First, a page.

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Volunteer sought to help protect one of the most important natural sites in Wales

18 Oct 2023 2 minute read
A red squirrel in Newborough Forest. Photo by irwolfhound is licensed under CC BY-SA 2.0.

A pair of volunteers are being sought to help protect one of the most important natural sites in Wales and gain valuable conservation skills.

Natural Resources Wales (NRW) is looking to fill two new 12-month unpaid placements at Newborough National Nature Reserve and Forest on Anglesey, home to some of Wales’ most precious and rare wildlife, including red squirrels, great crested newts and shore dock,  one of Europe’s most threatened plant species.

The placement offers a chance for the successful candidates to gain skills and help sustain, enhance and protect the site which is of international biodiversity significance.

The successful candidates will be working closely with NRW staff and visitors to share information and encourage responsible visiting.

Passion

Justin Hanson, NRW’s People & Places Team Leader for North West Wales, said: “We are looking for two enthusiastic volunteers with a passion for the natural environment to take on this placement at one of Wales’ most important natural sites.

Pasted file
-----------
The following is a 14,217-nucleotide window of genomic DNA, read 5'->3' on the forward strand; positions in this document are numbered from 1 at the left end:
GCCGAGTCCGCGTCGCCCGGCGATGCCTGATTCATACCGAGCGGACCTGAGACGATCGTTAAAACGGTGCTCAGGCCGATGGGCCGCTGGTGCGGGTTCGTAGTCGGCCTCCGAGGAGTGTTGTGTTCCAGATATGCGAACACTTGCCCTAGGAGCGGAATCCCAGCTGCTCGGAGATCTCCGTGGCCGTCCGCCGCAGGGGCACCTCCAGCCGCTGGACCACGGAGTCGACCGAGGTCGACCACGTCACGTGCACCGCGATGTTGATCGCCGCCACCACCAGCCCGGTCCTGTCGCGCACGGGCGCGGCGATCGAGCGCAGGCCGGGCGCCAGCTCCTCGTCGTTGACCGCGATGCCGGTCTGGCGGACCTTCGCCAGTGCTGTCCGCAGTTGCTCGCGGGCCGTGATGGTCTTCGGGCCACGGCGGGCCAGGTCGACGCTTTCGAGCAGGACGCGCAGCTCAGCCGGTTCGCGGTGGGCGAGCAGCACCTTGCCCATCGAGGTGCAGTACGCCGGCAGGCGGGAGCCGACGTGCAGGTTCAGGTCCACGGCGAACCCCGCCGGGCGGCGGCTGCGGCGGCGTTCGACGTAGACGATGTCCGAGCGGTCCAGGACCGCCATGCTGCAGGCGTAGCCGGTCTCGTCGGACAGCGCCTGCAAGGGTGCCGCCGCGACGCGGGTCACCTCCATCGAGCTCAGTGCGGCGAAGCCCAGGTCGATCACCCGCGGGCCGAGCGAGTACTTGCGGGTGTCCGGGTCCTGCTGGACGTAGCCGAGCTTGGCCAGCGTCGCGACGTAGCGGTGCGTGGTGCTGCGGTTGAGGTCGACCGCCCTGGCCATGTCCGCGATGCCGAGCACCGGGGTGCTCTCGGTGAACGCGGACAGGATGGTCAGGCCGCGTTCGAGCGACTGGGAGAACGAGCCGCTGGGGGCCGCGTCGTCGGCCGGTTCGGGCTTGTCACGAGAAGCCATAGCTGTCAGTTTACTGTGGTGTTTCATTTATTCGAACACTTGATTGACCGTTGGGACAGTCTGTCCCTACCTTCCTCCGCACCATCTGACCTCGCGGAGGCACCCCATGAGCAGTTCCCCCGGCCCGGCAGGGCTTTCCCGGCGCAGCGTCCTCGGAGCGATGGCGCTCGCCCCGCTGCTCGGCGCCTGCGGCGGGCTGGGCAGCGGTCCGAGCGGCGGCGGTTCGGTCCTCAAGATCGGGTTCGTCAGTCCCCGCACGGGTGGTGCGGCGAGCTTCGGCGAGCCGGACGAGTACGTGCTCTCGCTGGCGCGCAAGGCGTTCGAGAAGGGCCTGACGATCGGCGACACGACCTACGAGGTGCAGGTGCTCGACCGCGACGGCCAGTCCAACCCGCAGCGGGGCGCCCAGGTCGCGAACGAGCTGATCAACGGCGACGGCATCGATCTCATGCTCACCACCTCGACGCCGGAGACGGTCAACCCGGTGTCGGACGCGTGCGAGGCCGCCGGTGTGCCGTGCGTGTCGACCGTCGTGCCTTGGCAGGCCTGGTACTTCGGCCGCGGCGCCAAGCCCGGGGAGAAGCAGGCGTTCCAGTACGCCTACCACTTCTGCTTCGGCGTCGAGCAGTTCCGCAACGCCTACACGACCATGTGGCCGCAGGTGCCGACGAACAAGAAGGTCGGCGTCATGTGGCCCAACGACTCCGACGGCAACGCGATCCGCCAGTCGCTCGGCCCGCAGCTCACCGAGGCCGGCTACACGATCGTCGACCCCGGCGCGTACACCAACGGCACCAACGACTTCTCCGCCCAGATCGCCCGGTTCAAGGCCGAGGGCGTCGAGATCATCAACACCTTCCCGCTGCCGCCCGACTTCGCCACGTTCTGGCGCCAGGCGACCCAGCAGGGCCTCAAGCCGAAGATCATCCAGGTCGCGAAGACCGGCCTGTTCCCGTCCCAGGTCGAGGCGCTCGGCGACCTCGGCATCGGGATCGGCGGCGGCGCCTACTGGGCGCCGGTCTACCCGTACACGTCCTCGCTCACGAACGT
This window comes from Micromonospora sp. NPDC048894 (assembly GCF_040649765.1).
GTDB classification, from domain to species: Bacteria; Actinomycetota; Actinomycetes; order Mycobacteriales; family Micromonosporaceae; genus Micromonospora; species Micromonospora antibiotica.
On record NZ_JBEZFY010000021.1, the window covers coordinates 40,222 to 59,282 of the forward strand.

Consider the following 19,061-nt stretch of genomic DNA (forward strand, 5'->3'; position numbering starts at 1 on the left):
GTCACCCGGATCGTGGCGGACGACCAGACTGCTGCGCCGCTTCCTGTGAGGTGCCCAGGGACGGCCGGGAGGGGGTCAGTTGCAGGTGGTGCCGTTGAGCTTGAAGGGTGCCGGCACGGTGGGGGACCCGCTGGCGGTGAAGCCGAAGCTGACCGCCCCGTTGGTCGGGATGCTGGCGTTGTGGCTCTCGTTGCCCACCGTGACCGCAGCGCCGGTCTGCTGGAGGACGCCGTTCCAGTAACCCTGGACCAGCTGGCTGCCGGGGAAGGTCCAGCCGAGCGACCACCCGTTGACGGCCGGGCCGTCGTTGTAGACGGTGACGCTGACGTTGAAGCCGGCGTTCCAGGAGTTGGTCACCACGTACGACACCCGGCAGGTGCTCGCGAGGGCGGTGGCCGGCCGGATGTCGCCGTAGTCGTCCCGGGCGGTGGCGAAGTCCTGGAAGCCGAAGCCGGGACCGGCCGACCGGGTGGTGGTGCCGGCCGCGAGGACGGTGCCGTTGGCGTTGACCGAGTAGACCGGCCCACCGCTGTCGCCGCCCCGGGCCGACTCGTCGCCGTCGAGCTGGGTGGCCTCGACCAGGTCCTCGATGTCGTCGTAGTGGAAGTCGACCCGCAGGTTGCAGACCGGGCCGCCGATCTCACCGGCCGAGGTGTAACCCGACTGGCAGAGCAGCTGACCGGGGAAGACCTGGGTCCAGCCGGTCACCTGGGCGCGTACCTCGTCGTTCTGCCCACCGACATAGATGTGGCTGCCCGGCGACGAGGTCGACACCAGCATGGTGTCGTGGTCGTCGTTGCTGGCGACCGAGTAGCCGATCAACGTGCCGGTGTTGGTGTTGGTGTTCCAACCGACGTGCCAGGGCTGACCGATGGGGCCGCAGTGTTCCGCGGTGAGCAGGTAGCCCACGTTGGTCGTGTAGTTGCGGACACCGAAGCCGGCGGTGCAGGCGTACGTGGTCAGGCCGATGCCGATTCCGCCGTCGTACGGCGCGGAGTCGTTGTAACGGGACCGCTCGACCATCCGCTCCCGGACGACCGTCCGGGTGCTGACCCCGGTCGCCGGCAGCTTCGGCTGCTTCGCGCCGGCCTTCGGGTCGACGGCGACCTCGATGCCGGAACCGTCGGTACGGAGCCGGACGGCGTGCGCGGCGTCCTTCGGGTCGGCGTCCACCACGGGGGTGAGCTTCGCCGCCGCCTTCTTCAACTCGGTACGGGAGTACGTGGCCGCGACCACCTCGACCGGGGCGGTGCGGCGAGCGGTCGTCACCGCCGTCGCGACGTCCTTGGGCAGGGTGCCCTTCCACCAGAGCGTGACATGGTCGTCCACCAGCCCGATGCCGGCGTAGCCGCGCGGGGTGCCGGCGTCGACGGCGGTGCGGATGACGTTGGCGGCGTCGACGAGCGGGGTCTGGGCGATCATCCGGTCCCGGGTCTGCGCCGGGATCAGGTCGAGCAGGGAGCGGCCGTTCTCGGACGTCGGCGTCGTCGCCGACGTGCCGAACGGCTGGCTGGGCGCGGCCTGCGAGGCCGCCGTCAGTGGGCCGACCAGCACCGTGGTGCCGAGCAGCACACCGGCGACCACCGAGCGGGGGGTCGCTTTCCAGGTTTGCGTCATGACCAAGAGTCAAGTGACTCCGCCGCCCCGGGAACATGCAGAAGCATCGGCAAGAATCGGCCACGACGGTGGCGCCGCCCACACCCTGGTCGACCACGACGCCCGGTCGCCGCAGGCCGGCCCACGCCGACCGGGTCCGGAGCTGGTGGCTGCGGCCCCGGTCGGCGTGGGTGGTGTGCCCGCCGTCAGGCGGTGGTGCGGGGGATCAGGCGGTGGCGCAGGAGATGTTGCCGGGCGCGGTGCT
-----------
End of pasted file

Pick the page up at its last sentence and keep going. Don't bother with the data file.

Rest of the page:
“Newborough is home to a diverse habitat consisting of dunes, coastal marshes, sandy shores and forest and supports a wide range of rare and interesting species.

“We are looking for people to help us protect this vital environment alongside our staff and other volunteers and talk to the public about the site and how to protect it during their visit.

“The successful candidates will learn about the site, its inhabitants and the conservation work that goes on there.

“We would encourage anyone who has an interest in nature and would like to learn more about the conservation and management of National Nature Reserves to apply.”

Last year Ynys Llanddwyn, part of Newborough National Nature Reserve and Forest, was named in the First 100 Geological Heritage Sites list – key geological sites of international scientific relevance alongside Giant’s Causeway in Northern Ireland, the Grand Canyon and Sugarloaf Mountain in Rio de Janeiro.

Rocks at the site including limestone, cherts and pillow lavas, are thought to be at least 500-600 million years old.

Newborough was declared the first coastal National Nature Reserve in Wales in 1955.

The placements are part of NRW’s ongoing work to develop a People Plan for the site, working with the community and partner organisations on the long-term management of Newborough.

Find out more about the placements here.


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Rhufawn Jones
Rhufawn Jones
5 months ago

Da iawn. Whilst on the other end of the island, Cyngor Môn has given the green light to trash the ancient red squirrel woodland of Penrhos – to build holiday chalets! The idol-worshiping of tourism continues. Môn Mam Cymru? Môn Hwran Lloegr!

Martin Hollingham
5 months ago

No doubt an opportunity to publicize the need to remove the forest to protect the dunes.

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